The Two Made One? Windows 10 and the Xbox One.

Although I enjoy watching press conferences from various multimedia and gaming events such as E3 and GDC, I usually take any announcements made at them with more than a few grains of salt. Though I understand the need to keep people interested and playing, many of us can probably recall at least a few instances where the initial hype surrounding a hallowed gaming proclamation fizzled into nothing or became little more than a long-running tease. So when I decided to invest my time into watching the Gamescom 2015 press conferences of Microsoft, EA, and Blizzard, I was ready to be interested but, like any cautious optimist, also skeptical and underwhelmed. Though those facets held out for most of what I heard, I perked up  at Microsoft’s announcement that Windows 10 would be coming to the Xbox One this fall. Hmm…

I pondered the possibilities of this, especially as I was (and still am) waiting for my chance to download Windows 10 (while waving a very happy goodbye to Windows 8/8.1). I also started looking to what this could mean for our Xbox One and my little “gaming” laptop. The chance for improved communication between the two seemed quite exciting, as did the prospect of cross-playing, easily sharing gameplay videos, or, maybe and eventually, being able to play Xbox One games on the laptop and vice versa.

All of which may mean that I’ll probably need to become a player with online gaming friends (eek!) in order to partake in all the fun, but I digress…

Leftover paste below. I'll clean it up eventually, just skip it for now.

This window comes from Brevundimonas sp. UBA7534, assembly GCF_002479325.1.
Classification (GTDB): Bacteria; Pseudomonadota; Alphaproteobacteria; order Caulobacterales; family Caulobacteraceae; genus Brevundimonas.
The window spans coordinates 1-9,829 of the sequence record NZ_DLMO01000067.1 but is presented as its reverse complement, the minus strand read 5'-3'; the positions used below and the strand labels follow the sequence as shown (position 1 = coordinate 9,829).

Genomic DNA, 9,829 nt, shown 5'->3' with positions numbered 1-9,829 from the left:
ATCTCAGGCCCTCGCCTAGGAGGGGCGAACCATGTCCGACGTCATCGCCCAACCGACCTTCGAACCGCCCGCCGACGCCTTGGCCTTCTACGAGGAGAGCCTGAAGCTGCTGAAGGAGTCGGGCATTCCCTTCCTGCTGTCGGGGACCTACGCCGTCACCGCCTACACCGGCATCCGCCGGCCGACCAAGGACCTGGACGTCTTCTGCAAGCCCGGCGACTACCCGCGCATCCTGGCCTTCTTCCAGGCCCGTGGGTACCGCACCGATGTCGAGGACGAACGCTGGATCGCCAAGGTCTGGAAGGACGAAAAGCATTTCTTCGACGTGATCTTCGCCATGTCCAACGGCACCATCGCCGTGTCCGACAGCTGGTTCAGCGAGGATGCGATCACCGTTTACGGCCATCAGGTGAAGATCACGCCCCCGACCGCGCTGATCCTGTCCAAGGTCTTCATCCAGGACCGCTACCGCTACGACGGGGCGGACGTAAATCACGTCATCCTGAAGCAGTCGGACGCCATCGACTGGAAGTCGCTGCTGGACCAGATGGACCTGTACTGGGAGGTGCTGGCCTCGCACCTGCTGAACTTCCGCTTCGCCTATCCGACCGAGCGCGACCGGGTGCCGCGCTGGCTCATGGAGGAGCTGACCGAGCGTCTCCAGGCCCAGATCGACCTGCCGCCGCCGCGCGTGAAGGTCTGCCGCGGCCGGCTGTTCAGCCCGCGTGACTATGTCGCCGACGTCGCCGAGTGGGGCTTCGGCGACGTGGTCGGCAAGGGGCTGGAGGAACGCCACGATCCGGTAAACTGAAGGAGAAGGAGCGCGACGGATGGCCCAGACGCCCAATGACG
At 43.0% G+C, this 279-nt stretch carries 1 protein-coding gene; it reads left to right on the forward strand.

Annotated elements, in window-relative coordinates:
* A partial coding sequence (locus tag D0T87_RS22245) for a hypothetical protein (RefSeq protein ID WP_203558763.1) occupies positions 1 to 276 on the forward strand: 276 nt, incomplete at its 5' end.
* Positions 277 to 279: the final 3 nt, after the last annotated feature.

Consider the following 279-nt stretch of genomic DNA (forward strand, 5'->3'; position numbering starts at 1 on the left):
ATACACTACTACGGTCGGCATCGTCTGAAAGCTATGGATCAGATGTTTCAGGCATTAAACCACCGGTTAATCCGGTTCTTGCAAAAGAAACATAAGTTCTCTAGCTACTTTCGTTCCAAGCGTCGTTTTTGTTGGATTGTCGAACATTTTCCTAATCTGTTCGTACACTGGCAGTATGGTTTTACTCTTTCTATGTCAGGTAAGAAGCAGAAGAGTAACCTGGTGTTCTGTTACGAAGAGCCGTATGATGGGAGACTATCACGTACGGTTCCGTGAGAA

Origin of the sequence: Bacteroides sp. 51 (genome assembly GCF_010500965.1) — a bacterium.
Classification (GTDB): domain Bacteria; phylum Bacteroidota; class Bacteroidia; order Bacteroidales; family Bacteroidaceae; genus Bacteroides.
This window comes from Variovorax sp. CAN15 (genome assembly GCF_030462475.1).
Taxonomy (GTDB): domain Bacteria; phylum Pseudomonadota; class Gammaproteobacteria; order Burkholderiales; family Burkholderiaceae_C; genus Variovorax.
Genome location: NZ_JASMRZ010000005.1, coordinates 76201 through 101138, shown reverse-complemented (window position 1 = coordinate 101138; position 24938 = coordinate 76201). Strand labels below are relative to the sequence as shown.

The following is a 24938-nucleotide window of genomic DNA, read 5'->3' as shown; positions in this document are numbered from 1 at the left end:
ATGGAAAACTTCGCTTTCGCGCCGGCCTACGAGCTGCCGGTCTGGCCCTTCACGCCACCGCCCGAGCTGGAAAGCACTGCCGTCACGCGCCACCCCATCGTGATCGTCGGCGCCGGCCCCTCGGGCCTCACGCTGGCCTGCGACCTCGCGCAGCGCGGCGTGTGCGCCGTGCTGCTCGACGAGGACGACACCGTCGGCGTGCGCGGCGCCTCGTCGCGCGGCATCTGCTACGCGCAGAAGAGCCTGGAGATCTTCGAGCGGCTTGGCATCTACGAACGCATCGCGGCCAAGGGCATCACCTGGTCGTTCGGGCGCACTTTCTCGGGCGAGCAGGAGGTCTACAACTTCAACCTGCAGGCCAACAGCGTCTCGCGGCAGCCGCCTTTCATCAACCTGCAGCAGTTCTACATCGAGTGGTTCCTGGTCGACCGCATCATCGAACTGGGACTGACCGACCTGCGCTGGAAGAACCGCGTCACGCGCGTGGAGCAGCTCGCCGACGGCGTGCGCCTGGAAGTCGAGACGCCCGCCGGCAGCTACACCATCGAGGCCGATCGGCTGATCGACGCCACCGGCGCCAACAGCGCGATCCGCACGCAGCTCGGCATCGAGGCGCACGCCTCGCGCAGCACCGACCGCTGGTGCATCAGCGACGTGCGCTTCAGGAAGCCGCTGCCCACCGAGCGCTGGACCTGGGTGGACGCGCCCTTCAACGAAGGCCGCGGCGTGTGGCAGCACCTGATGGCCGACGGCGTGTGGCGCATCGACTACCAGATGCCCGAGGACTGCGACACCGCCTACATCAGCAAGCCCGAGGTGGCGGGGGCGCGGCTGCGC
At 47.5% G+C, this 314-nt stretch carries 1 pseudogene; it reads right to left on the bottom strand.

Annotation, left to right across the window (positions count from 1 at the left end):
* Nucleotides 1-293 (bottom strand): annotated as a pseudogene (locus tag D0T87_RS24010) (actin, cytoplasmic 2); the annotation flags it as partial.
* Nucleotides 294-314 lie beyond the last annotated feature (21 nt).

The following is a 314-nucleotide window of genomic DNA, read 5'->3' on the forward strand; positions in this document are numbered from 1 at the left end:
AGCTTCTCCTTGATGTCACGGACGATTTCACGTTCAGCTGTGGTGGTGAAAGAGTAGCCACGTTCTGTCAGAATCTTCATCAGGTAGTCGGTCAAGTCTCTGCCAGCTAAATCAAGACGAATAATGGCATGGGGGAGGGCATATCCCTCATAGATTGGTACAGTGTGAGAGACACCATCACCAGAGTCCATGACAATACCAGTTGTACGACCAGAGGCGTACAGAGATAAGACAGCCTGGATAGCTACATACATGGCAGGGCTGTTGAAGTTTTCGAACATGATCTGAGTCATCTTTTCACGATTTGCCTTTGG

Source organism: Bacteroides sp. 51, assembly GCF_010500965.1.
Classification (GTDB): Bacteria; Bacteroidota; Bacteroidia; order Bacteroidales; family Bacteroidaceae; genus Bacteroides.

Granted, the Xbox One is not a PC. During the discussion about the seeming Windows 10-Xbox One integration, no grand reports of the console’s demise were made. If anything, it sounded like the Xbox, long an outlier in Microsoft’s ranks, was finally getting its due. When I first got my “new” Windows laptop, and though I’m not much of a community-oriented player, I tried out the app Smartglass, which was supposed to allow for increased interactivity with some games. I didn’t find much use for what it offered and soon gave up on it. Not that I’m comparing the Smartglass app to what may (or, let’s be honest, may not) happen with Windows 10 and the Xbox One, but Smartglass could be seen as on step in the direction of the integration of the two systems, if on a much narrower scale

Earlier in the week, my follower UWGer Hatm0nster posted a great article about the question of console versus PC gaming, if there is a question to be, um…questioned at all. These days, so many of us who chose to invest in games are getting them from a wide variety of sources and for a variety of game-playing devices. Whether you prefer physical or digital copies, Steam or GOG, Xbox Live or PlayStation Plus, we are still all playing the same games, so why can’t we play them together, if we so choose, no matter the ways or means? If whatever comes of a merger of sorts between Windows 10 and the Xbox One points in that direction, then maybe gaming will someday become a community that’s no longer separated by master races and cartridge-keepers. We will simply play; all of us.

Got any thoughts on whatever may happen with Windows 10 or the Xbox One, or any of the announcements that came out of this year’s Gamescom? Share them below in the comments!

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